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Juvenile Delinquency and Conformism

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Author Info

  • Eleonora Patacchini

    (Università di Roma “La Sapienza” and IZA)

  • Yves Zenou

    (Stockholm University and Research Institute of Industrial Economics (IFN), IZA, GAINS and CEPR)

Abstract

This paper studies whether conformism behavior affects individual outcomes in crime. We present a social network model of peer effects with ex-ante heterogeneous agents and show how conformism and deterrence affect criminal activities. We then bring the model to the data by using a very detailed dataset of adolescent friendship networks. A novel social network-based empirical strategy allows us to identify peer effects for different types of crimes. We find that conformity plays an important role for all crimes, especially for petty crimes. This suggests that, for juvenile crime, an effective policy should not only be measured by the possible crime reduction it implies but also by the group interactions it engenders.

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Bibliographic Info

Paper provided by Fondazione Eni Enrico Mattei in its series Working Papers with number 2010.59.

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Date of creation: May 2010
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Handle: RePEc:fem:femwpa:2010.59

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Keywords: Social Networks; Linear-in-means Model; Spatial Autoregressive Model; Social Norms;

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References

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  1. Coralio Ballester & Antoni Calvo-Armengol & Yves Zenou, 2005. "Who's Who in Networks. Wanted: the Key Player," NajEcon Working Paper Reviews 666156000000000586, www.najecon.org.
  2. Bramoullé, Yann & Djebbari, Habiba & Fortin, Bernard, 2009. "Identification of peer effects through social networks," Journal of Econometrics, Elsevier, vol. 150(1), pages 41-55, May.
  3. Coralio Ballester & Antoni Calvo-Armengol & Yves Zenou, 2009. "Delinquent Networks," CReAM Discussion Paper Series 0912, Centre for Research and Analysis of Migration (CReAM), Department of Economics, University College London.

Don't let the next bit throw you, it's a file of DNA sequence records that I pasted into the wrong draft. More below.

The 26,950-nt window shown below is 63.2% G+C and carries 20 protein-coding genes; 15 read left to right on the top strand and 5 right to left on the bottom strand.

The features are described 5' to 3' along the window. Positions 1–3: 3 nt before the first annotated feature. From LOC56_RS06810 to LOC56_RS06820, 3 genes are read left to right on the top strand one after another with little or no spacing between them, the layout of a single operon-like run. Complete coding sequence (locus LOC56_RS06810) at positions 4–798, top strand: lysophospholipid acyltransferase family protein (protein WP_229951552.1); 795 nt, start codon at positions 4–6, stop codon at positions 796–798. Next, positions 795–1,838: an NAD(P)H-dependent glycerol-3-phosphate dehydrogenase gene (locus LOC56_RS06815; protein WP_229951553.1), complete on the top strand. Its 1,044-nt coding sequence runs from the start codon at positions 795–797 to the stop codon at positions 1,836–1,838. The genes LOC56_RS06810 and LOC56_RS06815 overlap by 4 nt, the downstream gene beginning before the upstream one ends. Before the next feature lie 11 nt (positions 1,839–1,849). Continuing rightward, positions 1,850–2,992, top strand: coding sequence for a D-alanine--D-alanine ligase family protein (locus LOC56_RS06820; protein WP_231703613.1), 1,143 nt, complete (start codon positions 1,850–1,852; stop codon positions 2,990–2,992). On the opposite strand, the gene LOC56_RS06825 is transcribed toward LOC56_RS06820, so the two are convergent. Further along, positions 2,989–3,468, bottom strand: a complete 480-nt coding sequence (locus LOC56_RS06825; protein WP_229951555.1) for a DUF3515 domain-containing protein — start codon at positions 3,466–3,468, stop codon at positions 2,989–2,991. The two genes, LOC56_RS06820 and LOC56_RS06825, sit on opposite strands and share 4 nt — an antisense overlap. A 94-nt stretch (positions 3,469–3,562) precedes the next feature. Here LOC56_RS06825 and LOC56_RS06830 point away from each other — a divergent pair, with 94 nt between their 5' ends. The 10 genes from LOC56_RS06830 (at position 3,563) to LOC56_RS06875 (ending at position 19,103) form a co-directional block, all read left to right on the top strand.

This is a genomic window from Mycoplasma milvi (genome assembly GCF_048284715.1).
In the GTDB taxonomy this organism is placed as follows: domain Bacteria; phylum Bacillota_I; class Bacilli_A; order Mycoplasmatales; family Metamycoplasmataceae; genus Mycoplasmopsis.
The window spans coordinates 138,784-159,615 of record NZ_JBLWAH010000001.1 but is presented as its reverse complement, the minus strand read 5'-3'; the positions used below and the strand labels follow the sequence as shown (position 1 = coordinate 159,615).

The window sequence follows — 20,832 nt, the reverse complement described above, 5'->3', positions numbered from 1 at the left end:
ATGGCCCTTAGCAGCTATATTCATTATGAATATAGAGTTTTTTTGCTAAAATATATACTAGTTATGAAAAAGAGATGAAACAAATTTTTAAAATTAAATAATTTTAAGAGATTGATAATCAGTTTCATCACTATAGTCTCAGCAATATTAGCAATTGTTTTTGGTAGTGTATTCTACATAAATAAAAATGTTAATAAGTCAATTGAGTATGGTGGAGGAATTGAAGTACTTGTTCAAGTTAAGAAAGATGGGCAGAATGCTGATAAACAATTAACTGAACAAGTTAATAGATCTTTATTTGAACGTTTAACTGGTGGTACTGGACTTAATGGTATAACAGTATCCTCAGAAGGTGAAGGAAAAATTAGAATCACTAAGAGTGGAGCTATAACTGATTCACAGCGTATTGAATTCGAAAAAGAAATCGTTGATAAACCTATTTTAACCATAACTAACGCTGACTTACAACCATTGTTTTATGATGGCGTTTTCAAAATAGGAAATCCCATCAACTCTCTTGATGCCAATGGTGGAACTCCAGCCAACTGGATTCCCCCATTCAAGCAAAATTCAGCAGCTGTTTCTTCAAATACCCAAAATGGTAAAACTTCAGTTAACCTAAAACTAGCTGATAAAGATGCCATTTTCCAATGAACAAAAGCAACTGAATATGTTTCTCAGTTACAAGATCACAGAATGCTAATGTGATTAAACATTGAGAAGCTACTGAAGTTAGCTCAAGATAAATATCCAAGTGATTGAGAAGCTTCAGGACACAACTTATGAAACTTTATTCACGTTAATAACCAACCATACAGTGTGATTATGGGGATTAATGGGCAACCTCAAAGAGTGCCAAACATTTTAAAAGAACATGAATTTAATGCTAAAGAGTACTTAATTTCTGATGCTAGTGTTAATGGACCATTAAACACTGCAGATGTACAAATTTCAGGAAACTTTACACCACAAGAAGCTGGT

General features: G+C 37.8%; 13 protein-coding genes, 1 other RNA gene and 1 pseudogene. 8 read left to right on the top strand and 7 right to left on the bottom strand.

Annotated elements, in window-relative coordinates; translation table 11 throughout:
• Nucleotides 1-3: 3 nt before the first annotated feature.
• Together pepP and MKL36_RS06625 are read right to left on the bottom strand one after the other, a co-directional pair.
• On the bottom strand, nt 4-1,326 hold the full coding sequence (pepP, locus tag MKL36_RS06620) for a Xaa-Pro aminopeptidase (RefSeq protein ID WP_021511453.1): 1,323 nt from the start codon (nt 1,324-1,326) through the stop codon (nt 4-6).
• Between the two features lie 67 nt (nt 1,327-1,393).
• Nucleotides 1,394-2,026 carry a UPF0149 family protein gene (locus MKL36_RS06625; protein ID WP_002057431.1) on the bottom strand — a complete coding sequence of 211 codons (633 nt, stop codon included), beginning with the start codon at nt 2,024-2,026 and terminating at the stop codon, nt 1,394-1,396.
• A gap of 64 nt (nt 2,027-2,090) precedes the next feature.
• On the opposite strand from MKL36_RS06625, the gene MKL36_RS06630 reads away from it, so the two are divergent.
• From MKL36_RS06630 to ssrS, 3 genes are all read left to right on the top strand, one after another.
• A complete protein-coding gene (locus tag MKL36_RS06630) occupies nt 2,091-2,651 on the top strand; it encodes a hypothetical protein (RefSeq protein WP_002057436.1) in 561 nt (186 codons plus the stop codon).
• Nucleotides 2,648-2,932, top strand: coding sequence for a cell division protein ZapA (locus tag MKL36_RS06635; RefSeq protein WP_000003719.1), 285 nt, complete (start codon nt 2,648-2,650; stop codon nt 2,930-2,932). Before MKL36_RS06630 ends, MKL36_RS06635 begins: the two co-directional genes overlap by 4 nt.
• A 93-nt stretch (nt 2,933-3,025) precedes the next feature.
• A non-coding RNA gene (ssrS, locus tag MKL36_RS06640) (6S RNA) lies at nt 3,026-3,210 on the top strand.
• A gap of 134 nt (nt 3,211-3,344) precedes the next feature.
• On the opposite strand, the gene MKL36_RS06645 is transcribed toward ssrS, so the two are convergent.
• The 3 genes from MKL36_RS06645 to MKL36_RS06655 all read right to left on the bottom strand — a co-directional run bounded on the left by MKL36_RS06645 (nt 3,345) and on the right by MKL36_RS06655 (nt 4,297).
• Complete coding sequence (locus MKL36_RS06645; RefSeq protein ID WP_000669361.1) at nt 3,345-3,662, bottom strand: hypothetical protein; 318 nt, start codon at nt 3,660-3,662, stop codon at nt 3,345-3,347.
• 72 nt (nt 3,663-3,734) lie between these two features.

4. Antoni Calv�-Armengol & Eleonora Patacchini & Yves Zenou, 2009. "Peer Effects and Social Networks in Education," Review of Economic Studies, Oxford University Press, vol. 76(4), pages 1239-1267.
  5. Cohen-Cole, Ethan, 2006. "Multiple groups identification in the linear-in-means model," Economics Letters, Elsevier, vol. 92(2), pages 157-162, August.
  6. H. Naci Mocan & Daniel I. Rees, 2005. "Economic Conditions, Deterrence and Juvenile Crime: Evidence from Micro Data," American Law and Economics Review, Oxford University Press, vol. 7(2), pages 319-349.
  7. Patacchini, Eleonora & Zenou, Yves, 2008. "The strength of weak ties in crime," European Economic Review, Elsevier, vol. 52(2), pages 209-236, February.
  8. Kenneth Burdett & Ricardo Lagos & Randall Wright, 2002. "Crime, Inequality, and Unemployment, Second Version," PIER Working Paper Archive 03-029, Penn Institute for Economic Research, Department of Economics, University of Pennsylvania, revised 01 Sep 2003.
  9. Patrick Bayer & Randi Hjalmarsson & David Pozen, 2009. "Building Criminal Capital behind Bars: Peer Effects in Juvenile Corrections-super-," The Quarterly Journal of Economics, MIT Press, vol. 124(1), pages 105-147, February.
  10. Case, A.C. & Katz, L.F., 1991. "The Company You Keep: The Effects Of Family And Neighborhood On Disadvantaged Younths," Harvard Institute of Economic Research Working Papers 1555, Harvard - Institute of Economic Research.
  11. Ferrer, Rosa, 2010. "Breaking the law when others do: A model of law enforcement with neighborhood externalities," European Economic Review, Elsevier, vol. 54(2), pages 163-180, February.
  12. Conley, John P. & Wang, Ping, 2006. "Crime and ethics," Journal of Urban Economics, Elsevier, vol. 60(1), pages 107-123, July.
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  1. Crime, unemployment & peer effects
    by chris dillow in Stumbling and Mumbling on 2011-10-20 14:18:18
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